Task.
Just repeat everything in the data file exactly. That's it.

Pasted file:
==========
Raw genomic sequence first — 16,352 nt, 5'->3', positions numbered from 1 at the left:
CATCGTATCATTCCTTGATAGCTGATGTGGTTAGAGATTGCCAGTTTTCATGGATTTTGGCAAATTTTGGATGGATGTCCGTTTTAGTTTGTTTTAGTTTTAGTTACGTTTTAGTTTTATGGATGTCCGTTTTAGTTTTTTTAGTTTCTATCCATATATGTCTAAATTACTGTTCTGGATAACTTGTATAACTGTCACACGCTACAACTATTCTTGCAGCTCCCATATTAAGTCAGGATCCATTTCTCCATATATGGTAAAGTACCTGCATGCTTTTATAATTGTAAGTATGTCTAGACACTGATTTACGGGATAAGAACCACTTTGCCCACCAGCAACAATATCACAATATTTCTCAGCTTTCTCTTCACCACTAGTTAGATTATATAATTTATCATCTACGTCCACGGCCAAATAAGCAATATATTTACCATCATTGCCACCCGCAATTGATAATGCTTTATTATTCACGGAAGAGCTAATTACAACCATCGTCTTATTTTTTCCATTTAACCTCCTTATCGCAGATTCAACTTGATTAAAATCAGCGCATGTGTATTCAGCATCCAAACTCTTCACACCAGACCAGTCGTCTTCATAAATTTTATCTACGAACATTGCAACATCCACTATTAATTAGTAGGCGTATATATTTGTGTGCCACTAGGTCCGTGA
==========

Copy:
Raw genomic sequence first — 16,352 nt, 5'->3', positions numbered from 1 at the left:
CATCGTATCATTCCTTGATAGCTGATGTGGTTAGAGATTGCCAGTTTTCATGGATTTTGGCAAATTTTGGATGGATGTCCGTTTTAGTTTGTTTTAGTTTTAGTTACGTTTTAGTTTTATGGATGTCCGTTTTAGTTTTTTTAGTTTCTATCCATATATGTCTAAATTACTGTTCTGGATAACTTGTATAACTGTCACACGCTACAACTATTCTTGCAGCTCCCATATTAAGTCAGGATCCATTTCTCCATATATGGTAAAGTACCTGCATGCTTTTATAATTGTAAGTATGTCTAGACACTGATTTACGGGATAAGAACCACTTTGCCCACCAGCAACAATATCACAATATTTCTCAGCTTTCTCTTCACCACTAGTTAGATTATATAATTTATCATCTACGTCCACGGCCAAATAAGCAATATATTTACCATCATTGCCACCCGCAATTGATAATGCTTTATTATTCACGGAAGAGCTAATTACAACCATCGTCTTATTTTTTCCATTTAACCTCCTTATCGCAGATTCAACTTGATTAAAATCAGCGCATGTGTATTCAGCATCCAAACTCTTCACACCAGACCAGTCGTCTTCATAAATTTTATCTACGAACATTGCAACATCCACTATTAATTAGTAGGCGTATATATTTGTGTGCCACTAGGTCCGTGA